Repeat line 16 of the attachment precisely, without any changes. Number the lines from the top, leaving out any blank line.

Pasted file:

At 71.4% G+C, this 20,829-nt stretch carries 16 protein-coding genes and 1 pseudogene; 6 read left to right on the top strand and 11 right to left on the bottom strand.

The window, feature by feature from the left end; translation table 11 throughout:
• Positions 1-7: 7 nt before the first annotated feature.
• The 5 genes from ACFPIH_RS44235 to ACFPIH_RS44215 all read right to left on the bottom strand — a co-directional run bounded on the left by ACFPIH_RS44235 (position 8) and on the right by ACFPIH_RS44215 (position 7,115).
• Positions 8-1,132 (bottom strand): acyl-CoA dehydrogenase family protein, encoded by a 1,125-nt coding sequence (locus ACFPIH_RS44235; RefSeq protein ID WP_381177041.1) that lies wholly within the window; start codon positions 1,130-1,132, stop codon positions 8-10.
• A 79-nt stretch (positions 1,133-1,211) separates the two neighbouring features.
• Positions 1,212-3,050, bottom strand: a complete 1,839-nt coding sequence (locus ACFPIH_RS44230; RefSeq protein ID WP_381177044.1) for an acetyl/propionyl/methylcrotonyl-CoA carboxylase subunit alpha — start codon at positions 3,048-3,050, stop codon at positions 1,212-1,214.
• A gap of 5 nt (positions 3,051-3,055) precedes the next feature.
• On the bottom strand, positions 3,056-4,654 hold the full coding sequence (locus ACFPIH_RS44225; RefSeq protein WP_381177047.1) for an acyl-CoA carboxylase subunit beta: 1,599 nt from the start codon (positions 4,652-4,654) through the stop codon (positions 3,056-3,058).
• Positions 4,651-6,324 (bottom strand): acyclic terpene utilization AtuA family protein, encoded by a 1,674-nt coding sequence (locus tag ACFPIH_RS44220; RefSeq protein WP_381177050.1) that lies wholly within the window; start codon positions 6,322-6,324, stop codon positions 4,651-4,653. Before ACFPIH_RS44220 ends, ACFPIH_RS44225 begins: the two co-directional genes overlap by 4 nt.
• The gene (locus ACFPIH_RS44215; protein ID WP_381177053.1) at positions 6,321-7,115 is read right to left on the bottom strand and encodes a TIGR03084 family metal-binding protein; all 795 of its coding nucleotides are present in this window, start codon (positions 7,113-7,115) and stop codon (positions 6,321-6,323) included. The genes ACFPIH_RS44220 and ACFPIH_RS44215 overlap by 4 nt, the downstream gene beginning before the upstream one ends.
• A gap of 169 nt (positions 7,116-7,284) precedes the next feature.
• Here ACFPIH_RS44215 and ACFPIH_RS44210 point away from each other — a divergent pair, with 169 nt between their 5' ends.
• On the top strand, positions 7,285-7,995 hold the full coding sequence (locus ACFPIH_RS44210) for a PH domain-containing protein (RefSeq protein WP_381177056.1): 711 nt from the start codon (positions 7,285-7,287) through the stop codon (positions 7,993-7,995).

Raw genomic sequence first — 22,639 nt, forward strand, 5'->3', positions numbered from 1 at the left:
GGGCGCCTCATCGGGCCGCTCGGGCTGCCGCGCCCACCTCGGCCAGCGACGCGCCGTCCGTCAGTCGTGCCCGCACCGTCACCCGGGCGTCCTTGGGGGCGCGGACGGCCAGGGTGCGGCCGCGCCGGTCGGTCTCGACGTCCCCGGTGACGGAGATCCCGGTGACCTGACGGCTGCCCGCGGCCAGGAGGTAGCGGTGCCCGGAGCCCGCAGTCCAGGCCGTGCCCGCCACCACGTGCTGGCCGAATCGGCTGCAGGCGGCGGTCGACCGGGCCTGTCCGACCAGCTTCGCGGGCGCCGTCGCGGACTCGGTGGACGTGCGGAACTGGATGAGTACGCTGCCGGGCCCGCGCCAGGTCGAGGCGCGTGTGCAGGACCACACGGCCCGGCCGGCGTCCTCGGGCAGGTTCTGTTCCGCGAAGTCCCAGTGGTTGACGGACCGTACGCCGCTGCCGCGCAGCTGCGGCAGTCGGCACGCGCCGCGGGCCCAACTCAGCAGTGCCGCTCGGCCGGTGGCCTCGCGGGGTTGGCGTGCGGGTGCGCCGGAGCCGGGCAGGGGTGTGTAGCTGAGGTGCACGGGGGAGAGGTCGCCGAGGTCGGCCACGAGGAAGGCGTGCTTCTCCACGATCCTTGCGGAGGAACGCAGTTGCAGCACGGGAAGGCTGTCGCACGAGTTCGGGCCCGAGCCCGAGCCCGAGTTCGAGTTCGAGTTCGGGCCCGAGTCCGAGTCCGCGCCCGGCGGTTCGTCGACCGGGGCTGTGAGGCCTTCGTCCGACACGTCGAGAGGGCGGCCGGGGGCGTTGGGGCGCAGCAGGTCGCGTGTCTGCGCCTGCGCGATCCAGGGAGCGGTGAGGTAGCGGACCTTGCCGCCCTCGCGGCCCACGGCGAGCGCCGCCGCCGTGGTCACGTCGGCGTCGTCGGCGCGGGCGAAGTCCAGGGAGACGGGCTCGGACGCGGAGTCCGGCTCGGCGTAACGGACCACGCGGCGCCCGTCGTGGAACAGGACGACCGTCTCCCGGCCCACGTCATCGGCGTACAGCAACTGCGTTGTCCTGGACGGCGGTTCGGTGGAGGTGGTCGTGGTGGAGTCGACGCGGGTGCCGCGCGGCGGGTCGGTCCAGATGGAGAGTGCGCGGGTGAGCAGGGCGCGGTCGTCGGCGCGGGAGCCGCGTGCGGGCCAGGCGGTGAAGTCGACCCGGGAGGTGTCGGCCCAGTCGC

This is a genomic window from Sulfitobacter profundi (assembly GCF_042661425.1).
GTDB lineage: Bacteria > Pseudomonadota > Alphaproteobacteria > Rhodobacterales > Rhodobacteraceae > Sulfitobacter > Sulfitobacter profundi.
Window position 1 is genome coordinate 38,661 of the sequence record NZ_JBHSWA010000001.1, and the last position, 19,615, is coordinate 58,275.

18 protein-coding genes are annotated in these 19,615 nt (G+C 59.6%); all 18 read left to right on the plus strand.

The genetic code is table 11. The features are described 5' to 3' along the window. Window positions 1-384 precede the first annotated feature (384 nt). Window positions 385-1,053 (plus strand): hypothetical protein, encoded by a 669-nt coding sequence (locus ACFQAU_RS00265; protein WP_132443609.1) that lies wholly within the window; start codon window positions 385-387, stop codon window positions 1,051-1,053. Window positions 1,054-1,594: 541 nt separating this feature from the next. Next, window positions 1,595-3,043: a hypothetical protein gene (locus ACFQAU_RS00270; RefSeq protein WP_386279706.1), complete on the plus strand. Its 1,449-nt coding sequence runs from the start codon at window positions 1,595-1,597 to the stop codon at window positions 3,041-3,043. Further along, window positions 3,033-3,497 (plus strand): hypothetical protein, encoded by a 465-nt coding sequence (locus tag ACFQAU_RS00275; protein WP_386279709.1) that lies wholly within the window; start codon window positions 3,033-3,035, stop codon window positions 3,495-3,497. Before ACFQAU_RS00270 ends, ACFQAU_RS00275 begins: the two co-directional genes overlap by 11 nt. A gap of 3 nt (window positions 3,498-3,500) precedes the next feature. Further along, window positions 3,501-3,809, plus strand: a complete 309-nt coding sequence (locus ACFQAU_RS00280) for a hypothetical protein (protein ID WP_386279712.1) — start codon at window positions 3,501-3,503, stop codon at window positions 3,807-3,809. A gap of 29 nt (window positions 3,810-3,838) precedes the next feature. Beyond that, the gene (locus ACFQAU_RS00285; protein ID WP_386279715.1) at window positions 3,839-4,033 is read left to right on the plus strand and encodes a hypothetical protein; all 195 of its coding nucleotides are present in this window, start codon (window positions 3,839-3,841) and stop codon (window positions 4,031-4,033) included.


GGGCGCCTCATCGGGCCGCTCGGGCTGCCGCGCCCACCTCGGCCAGCGACGCGCCGTCCGTCAGTCGTGCCCGCACCGTCACCCGGGCGTCCTTGGGGGCGCGGACGGCCAGGGTGCGGCCGCGCCGGTCGGTCTCGACGTCCCCGGTGACGGAGATCCCGGTGACCTGACGGCTGCCCGCGGCCAGGAGGTAGCGGTGCCCGGAGCCCGCAGTCCAGGCCGTGCCCGCCACCACGTGCTGGCCGAATCGGCTGCAGGCGGCGGTCGACCGGGCCTGTCCGACCAGCTTCGCGGGCGCCGTCGCGGACTCGGTGGACGTGCGGAACTGGATGAGTACGCTGCCGGGCCCGCGCCAGGTCGAGGCGCGTGTGCAGGACCACACGGCCCGGCCGGCGTCCTCGGGCAGGTTCTGTTCCGCGAAGTCCCAGTGGTTGACGGACCGTACGCCGCTGCCGCGCAGCTGCGGCAGTCGGCACGCGCCGCGGGCCCAACTCAGCAGTGCCGCTCGGCCGGTGGCCTCGCGGGGTTGGCGTGCGGGTGCGCCGGAGCCGGGCAGGGGTGTGTAGCTGAGGTGCACGGGGGAGAGGTCGCCGAGGTCGGCCACGAGGAAGGCGTGCTTCTCCACGATCCTTGCGGAGGAACGCAGTTGCAGCACGGGAAGGCTGTCGCACGAGTTCGGGCCCGAGCCCGAGCCCGAGTTCGAGTTCGAGTTCGGGCCCGAGTCCGAGTCCGCGCCCGGCGGTTCGTCGACCGGGGCTGTGAGGCCTTCGTCCGACACGTCGAGAGGGCGGCCGGGGGCGTTGGGGCGCAGCAGGTCGCGTGTCTGCGCCTGCGCGATCCAGGGAGCGGTGAGGTAGCGGACCTTGCCGCCCTCGCGGCCCACGGCGAGCGCCGCCGCCGTGGTCACGTCGGCGTCGTCGGCGCGGGCGAAGTCCAGGGAGACGGGCTCGGACGCGGAGTCCGGCTCGGCGTAACGGACCACGCGGCGCCCGTCGTGGAACAGGACGACCGTCTCCCGGCCCACGTCATCGGCGTACAGCAACTGCGTTGTCCTGGACGGCGGTTCGGTGGAGGTGGTCGTGGTGGAGTCGACGCGGGTGCCGCGCGGCGGGTCGGTCCAGATGGAGAGTGCGCGGGTGAGCAGGGCGCGGTCGTCGGCGCGGGAGCCGCGTGCGGGCCAGGCGGTGAAGTCGACCCGGGAGGTGTCGGCCCAGTCGC